Melancholy. That’s what I feel when I look at the state of the newspaper industry. There’s a great scramble to move to the technology that folks are using now.

It’s inevitable, I suppose. But it’s also making me sad. It’s really a move towards more individualism, and those who write the words that end up in newsprint have lost their power, as they and their corporations sell their souls to a technology that boasts much and delivers little.

I can think of a post-election simile, but that’s far too depressing.

Oh, I think that good reporters will still be able to enthrall folks with their stories, and those stories will get wide distribution, but the writers will get even less for their efforts than before, far less than they are worth. They’ll still get their accolades, but won’t be able to afford much, unless they sell out to the next tech or write a best-seller.

I’ll be able to move on from my job as a local newspaper editor and retire in the next half-dozen years of so. On the whole, our little weekly isn’t doing too badly, but the same economic pressures are there, and we’re seeing people do the same thing with newspapers that they are doing with the digital realm, heading towards the bullshit of fake news.

It may well be that the distribution of news will be enhanced with the advent of digital journalism, but I wonder of the sheer amount of bullshit that gets circulated will drown out the good stuff.

It may well be that the general public will wise up and recognize bullshit when they see it, but the election makes me doubt, deeply.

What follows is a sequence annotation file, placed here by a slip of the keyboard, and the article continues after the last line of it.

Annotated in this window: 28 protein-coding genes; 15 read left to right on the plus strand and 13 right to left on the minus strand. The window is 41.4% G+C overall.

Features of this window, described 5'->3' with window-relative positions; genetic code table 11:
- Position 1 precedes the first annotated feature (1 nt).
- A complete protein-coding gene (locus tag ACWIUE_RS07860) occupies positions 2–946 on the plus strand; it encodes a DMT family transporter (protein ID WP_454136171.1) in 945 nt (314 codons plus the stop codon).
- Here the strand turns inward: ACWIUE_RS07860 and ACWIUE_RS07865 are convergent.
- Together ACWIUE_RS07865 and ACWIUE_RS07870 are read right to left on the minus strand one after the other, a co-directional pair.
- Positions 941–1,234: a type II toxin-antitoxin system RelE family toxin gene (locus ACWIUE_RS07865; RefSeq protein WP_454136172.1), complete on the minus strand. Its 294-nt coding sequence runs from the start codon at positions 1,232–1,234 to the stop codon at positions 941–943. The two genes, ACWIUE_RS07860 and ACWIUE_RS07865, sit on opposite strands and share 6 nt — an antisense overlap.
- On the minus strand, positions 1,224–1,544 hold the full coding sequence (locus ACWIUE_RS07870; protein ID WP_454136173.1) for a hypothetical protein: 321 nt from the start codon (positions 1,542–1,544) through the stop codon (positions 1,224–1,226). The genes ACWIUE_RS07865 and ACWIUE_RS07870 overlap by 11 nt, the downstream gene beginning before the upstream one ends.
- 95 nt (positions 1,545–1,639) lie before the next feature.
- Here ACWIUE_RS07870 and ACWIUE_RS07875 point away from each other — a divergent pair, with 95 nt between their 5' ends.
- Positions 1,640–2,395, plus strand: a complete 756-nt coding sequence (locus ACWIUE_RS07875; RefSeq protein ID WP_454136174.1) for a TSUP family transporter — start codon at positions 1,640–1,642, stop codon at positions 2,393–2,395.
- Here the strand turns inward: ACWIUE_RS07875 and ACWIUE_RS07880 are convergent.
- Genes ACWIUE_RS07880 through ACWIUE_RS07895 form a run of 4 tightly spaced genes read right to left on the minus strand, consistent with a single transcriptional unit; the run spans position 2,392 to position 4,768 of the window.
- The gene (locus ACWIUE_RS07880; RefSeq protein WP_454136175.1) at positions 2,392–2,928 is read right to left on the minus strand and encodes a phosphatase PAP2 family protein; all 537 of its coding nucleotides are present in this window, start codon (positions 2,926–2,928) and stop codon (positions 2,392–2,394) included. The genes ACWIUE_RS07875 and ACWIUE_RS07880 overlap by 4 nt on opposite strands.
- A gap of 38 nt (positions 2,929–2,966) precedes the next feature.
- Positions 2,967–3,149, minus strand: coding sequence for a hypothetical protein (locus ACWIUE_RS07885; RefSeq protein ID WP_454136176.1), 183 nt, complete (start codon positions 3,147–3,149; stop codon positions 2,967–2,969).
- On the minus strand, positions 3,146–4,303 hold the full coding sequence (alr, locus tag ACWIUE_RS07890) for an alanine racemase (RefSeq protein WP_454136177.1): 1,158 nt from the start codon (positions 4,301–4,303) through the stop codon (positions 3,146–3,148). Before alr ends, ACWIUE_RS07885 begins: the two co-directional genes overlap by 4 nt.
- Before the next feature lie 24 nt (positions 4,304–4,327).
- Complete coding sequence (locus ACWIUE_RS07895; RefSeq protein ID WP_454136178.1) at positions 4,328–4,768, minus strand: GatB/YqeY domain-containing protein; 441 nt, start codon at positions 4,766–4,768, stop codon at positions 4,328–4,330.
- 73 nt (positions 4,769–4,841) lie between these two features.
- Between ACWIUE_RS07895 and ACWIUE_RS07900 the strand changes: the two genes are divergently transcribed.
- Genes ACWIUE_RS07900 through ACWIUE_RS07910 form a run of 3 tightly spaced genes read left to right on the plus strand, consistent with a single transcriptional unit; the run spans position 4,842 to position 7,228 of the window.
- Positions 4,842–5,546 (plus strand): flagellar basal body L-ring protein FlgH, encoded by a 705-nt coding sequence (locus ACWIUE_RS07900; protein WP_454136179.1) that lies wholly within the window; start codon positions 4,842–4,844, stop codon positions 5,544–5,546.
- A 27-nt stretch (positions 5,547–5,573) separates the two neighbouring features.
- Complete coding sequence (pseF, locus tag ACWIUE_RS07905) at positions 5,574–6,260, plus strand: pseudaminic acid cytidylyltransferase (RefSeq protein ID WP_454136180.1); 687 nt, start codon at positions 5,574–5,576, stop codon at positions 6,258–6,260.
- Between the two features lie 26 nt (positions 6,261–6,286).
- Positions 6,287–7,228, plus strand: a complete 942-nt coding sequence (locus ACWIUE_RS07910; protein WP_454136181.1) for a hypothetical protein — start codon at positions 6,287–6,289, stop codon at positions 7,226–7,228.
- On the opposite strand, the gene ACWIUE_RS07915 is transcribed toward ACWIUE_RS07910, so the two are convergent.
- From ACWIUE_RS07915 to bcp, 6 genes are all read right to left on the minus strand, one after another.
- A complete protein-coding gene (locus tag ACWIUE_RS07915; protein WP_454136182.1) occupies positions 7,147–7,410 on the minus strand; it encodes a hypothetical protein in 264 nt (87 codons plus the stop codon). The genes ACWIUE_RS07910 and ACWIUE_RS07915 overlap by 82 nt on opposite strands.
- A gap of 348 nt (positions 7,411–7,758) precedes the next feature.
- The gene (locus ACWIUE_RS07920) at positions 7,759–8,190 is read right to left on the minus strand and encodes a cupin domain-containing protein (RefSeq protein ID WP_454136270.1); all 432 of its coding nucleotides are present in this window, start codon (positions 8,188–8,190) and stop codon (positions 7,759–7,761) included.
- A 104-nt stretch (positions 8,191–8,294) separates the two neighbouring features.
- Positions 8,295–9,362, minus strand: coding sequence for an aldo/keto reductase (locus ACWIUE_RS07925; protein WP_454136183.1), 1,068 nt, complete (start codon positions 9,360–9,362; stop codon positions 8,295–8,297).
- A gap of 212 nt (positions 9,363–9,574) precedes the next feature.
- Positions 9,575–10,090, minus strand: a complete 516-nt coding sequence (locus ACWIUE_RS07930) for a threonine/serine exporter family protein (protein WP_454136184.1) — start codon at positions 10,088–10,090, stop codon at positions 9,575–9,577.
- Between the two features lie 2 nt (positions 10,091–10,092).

So, I’m melancholy.


2 thoughts on “Ambushed

  1. When I was growing up, reading the newspaper was a daily ritual: the DM Register came in the morning, and the Newton Daily News in the evening. We read them to find out what was happening in the world, and to see what people on the opinion and editorial pages thought about it all. We actually had a current events discussion every week in school — grade school, for heavens’ sake. Since we took geography, we could find places beyond our town limits on the globe. And we clipped articles to share.

    What I’m remembering is how the newspaper itself helped us sort out the importance of events. The really important news was on the front page. The sports was over there, and the churches were here. The news about Mrs. Anderson’s dog finally being found — and at the county jail, no less! — was important, but it was tucked away, lower in the hierarchy.

    With digital, it’s as though everything assumes the same importance. And that feeds the real news/fake news problem. “If it’s on the internet, it must be true” used to be a joke. Now, people believe it. That makes me melancholy.

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